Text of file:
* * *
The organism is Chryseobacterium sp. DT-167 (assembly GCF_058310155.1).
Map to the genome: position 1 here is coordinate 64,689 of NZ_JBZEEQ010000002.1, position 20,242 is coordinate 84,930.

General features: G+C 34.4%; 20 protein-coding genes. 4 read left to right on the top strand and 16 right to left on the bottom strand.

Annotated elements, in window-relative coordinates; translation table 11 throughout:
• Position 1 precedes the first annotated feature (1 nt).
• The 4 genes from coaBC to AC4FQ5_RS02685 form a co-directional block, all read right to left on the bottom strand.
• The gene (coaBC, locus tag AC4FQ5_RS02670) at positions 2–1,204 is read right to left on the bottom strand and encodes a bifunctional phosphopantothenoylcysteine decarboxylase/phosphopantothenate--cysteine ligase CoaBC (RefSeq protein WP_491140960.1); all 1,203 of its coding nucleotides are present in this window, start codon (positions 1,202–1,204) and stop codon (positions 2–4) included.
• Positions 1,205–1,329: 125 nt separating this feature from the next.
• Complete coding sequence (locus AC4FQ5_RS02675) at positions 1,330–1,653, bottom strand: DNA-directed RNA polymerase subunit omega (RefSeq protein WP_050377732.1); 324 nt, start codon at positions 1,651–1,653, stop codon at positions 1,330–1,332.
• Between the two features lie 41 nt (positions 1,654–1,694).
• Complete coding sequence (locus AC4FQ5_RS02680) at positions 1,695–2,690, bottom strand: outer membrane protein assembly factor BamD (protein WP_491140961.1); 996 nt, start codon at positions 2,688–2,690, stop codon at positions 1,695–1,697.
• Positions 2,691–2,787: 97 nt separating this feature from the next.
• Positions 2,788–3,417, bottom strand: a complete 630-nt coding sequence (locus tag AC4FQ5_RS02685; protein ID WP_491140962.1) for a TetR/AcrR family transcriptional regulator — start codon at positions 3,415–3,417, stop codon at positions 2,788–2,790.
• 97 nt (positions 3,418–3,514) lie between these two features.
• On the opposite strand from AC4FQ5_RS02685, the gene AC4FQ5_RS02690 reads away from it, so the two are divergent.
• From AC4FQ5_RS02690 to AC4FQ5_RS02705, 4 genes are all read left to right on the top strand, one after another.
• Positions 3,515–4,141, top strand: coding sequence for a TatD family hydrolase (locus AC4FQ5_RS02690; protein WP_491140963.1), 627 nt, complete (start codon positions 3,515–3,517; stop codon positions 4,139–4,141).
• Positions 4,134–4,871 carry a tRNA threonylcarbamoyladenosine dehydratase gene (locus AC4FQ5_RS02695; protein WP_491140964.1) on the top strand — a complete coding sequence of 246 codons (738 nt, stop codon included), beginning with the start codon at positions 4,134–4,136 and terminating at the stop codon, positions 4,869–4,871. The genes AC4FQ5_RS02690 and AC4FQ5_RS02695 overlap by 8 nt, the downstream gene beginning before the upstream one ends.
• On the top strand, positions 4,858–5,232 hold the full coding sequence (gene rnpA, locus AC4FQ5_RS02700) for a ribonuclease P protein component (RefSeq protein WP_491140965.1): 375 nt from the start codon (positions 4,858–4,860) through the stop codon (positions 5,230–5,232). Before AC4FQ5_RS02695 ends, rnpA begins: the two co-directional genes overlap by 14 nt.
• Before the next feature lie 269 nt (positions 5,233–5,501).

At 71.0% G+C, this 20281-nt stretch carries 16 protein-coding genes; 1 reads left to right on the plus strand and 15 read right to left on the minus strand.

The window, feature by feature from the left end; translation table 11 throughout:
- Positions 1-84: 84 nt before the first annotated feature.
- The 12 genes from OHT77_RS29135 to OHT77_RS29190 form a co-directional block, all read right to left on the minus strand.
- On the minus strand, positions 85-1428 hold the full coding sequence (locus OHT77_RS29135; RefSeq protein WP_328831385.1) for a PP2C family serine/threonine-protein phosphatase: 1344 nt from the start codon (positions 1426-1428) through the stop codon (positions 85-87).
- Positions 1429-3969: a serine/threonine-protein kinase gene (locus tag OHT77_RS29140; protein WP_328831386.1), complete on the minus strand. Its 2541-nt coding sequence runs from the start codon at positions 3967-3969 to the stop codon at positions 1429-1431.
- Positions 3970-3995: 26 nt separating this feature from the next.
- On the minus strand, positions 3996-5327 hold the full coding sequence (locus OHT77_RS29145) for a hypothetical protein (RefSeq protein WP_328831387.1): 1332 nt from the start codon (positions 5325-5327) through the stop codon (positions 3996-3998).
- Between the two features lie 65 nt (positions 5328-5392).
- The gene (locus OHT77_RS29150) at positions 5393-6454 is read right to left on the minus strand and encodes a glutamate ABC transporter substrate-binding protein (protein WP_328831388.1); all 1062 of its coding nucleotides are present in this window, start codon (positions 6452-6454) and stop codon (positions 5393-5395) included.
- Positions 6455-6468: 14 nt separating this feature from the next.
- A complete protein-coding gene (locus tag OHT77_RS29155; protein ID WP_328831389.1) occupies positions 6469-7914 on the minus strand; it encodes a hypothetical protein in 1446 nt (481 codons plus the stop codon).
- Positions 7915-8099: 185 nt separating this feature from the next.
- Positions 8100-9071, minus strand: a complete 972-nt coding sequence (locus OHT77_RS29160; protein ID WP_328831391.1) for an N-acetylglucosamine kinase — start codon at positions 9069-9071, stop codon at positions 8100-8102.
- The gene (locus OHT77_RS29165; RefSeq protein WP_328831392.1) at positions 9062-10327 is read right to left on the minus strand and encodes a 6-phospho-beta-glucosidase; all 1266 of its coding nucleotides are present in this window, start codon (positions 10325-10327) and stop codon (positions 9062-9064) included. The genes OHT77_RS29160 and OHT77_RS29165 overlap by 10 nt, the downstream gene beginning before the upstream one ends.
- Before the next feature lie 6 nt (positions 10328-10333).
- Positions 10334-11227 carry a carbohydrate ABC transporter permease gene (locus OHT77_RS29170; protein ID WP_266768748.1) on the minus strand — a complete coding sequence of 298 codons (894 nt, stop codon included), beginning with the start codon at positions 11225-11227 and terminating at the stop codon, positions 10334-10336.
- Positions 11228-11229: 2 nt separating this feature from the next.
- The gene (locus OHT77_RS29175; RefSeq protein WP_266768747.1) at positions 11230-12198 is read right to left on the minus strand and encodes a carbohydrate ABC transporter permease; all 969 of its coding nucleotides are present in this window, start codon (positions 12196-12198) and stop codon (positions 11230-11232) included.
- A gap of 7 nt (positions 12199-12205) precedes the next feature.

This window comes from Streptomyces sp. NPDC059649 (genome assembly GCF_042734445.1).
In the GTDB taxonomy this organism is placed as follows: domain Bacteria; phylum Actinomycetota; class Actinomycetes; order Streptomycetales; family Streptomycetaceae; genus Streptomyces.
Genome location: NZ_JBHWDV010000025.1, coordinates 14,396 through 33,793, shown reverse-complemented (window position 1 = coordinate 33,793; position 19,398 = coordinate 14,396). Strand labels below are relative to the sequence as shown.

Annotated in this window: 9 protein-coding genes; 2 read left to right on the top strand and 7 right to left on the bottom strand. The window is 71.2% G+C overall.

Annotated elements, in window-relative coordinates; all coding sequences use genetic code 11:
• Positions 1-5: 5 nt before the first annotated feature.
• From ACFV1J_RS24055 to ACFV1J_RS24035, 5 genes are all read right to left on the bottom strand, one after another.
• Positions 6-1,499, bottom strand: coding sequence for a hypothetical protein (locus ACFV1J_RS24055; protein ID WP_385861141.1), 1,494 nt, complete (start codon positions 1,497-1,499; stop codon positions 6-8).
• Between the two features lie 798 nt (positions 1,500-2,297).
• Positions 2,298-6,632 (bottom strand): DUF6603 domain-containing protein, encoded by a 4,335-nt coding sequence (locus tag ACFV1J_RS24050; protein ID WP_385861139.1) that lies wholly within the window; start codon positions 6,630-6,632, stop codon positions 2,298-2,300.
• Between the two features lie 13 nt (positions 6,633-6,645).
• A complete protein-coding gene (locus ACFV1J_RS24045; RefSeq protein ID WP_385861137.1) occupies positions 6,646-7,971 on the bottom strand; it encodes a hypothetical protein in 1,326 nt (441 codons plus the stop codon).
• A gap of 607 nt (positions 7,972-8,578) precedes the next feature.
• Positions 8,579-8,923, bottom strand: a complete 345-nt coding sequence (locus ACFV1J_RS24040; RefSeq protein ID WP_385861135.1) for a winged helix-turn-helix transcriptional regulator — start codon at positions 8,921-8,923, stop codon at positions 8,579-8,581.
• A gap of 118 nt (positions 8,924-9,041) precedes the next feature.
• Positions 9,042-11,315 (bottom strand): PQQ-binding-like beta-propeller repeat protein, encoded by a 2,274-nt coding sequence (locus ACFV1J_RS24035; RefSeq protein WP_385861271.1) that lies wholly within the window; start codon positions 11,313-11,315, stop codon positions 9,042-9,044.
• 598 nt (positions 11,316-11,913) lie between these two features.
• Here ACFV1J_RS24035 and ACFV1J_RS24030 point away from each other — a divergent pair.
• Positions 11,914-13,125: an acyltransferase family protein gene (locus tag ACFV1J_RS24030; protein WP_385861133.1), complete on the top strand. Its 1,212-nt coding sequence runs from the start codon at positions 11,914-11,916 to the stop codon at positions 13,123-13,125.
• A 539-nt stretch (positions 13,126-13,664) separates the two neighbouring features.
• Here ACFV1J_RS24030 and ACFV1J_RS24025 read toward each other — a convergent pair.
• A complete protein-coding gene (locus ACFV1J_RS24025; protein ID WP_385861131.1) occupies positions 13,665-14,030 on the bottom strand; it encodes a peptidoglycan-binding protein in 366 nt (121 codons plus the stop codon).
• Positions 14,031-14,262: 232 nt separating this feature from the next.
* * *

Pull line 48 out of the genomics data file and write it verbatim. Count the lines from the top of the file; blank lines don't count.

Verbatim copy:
• Positions 6-1,499, bottom strand: coding sequence for a hypothetical protein (locus ACFV1J_RS24055; protein ID WP_385861141.1), 1,494 nt, complete (start codon positions 1,497-1,499; stop codon positions 6-8).